Train Delays Two Mornings in a Row

NJ Transit encourages riders to check its website and twitter feed for updates.

For two mornings in a row, local riders of NJ Transit train service into New York City have experienced frustrating delays.

However, Amtrak officials say the delays -- both of which occurred due to incidents in Amtrak-owned and -operated tunnels -- were unrelated. The incidents and resulting diversions and delays did point out the need for expanded capacity in tunnels to New York City, an Amtrak spokesman said.

This morning at 5:40 a.m., a train lost power in a tunnel en route to New York Penn Station, necessitating that Amtrak close the tunnel. NJ Transit diverted trains to Hoboken and implemented cross honoring of tickets across its system. Yesterday, a track condition in one of the two tunnels resulted in the closing of that tunnel.

Trains were running with delays of up to an hour in and out of New York City at 10:30 a.m. as Amtrak crews continued to repair wire damage in the south tunnel. NJ Transit customer service representatives were at New York Penn Station and Hoboken to assist riders. As of noon, delays had been reduced to 20 minutes. By 12:30 p.m., trains were reported to be operating on time.

Cliff Cole of Amtrak noted that only two tunnels handle 1,300 train movements per day between Amtrak and NJ Transit trains. "So when we have an issue in one tunnel, we have only one tunnel for all trains to go back and forth."

"We have the need for expanded capacity," said Cole.

Cole noted that the tunnels are more than 100 years old; however, the equipment in the tunnels is of more recent vintage.

NJ Transit encourages customers to log on to njtransit.com or follow its twitter feed at nj_transit for service updates.

Chad March 07, 2012 at 12:18 AM
"NJ Transit encourages customers to log on to njtransit.com or follow its twitter feed at nj_transit for service updates." Yeah,? What do the recommend we do to get them to fix the crumbling infrastructure to accommodate the customer?
Carolyn Most March 07, 2012 at 01:46 PM
We were supposed to get another tunnel until the Govenator had his way. Not to mention the $400 an hour legal fees the taxpayers have to cover to fight the feds on the money NJ now owes because we backed out of the deal. Yes, like all large public infrastructure projects it would have taken longer and cost more than it was supposed to (large private sector projects have the same issues) BUT at least there would have been relief in sight. What is the Gov's response? Nada.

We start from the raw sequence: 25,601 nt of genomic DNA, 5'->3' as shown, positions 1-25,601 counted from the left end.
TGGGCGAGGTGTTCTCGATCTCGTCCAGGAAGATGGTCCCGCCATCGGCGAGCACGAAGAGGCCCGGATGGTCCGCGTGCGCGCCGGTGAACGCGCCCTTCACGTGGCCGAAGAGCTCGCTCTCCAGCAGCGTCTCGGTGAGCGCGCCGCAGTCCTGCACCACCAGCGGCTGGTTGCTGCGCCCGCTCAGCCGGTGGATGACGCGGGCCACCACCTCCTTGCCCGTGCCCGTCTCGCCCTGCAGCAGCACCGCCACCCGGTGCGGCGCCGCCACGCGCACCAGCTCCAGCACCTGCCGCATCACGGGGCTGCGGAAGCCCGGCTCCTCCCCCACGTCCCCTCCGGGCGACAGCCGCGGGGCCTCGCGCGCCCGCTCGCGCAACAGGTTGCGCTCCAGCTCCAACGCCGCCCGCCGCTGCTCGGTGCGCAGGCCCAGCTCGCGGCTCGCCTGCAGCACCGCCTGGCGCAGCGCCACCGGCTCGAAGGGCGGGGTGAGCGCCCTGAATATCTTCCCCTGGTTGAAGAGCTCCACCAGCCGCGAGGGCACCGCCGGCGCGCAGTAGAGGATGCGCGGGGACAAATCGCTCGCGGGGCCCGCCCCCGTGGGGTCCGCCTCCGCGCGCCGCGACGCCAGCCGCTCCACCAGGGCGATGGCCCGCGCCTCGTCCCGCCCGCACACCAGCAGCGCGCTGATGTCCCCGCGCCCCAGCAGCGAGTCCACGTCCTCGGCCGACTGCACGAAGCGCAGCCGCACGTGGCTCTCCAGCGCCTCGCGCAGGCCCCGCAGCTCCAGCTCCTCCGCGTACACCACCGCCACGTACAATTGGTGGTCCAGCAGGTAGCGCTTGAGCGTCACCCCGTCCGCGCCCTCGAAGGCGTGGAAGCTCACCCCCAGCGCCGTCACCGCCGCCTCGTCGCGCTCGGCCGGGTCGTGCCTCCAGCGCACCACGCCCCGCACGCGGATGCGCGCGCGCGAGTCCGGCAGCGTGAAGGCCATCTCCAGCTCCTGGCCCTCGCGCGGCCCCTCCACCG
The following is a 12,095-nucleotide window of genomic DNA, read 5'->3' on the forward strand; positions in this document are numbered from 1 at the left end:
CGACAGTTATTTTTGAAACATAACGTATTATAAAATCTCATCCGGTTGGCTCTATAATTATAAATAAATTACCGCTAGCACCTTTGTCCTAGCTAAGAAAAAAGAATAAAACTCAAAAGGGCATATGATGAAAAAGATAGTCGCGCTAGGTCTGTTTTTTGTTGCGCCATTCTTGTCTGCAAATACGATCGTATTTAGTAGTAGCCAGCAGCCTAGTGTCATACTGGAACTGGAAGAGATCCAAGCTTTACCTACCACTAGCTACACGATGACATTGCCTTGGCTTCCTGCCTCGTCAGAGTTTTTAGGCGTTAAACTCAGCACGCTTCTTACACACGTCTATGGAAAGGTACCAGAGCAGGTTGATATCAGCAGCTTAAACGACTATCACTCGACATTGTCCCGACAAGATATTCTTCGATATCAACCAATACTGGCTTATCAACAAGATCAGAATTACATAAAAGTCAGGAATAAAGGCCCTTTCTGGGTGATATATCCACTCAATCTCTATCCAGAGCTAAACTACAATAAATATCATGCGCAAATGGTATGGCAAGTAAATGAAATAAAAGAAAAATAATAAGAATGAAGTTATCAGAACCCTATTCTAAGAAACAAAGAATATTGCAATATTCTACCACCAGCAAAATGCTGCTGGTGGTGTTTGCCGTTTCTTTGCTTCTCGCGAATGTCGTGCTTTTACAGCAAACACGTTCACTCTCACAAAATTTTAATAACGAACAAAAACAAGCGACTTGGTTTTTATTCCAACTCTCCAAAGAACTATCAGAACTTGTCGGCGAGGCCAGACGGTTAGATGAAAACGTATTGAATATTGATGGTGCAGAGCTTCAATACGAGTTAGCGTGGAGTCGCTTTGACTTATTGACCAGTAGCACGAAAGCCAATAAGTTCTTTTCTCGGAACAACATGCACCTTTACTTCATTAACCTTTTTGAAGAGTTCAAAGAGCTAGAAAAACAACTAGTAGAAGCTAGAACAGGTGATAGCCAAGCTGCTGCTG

Ken March 07, 2012 at 01:48 PM
But at least we're building roads and schools in Afghanistan
TCG March 07, 2012 at 01:59 PM
Let me get this straight. NJ Transit is a monopoly with absolutely no incentive whatsoever to serve its riders well or run the trains on time. None. After all, as I daily commuter, what choice do I have? I can spend $12 to cross the river by car or I can take the train. Period. NJ Transit is nothing more than an excuse factory, constantly blaming any entity but itself. It rarely, if ever, provides a truthful explanation for the never-ending delays and has no reason to do so. They know they have the riders by the short hairs and that is why they never lift a finger to improve service and never will. As for the Governor, he doesn't take the train and therefore has no idea what commuters go through and just like NJ Transit, he has no incentive to find out or to do anything about it.
Carolyn Most March 07, 2012 at 02:19 PM
but the commute over there is really a b*tch! (lol)
Carolyn Most March 07, 2012 at 02:22 PM
you know what is rally sad... over the past 10 years while we have been spending $2 trillion in Iraq and Afghanistan, the Europeans have been completely rebuilding their infrastructure. When I first visited Europe post college in the mid 80's , it seemed very much behind the US. Now, it is like going to future land when you visit Europe and extremely depressing when you get home.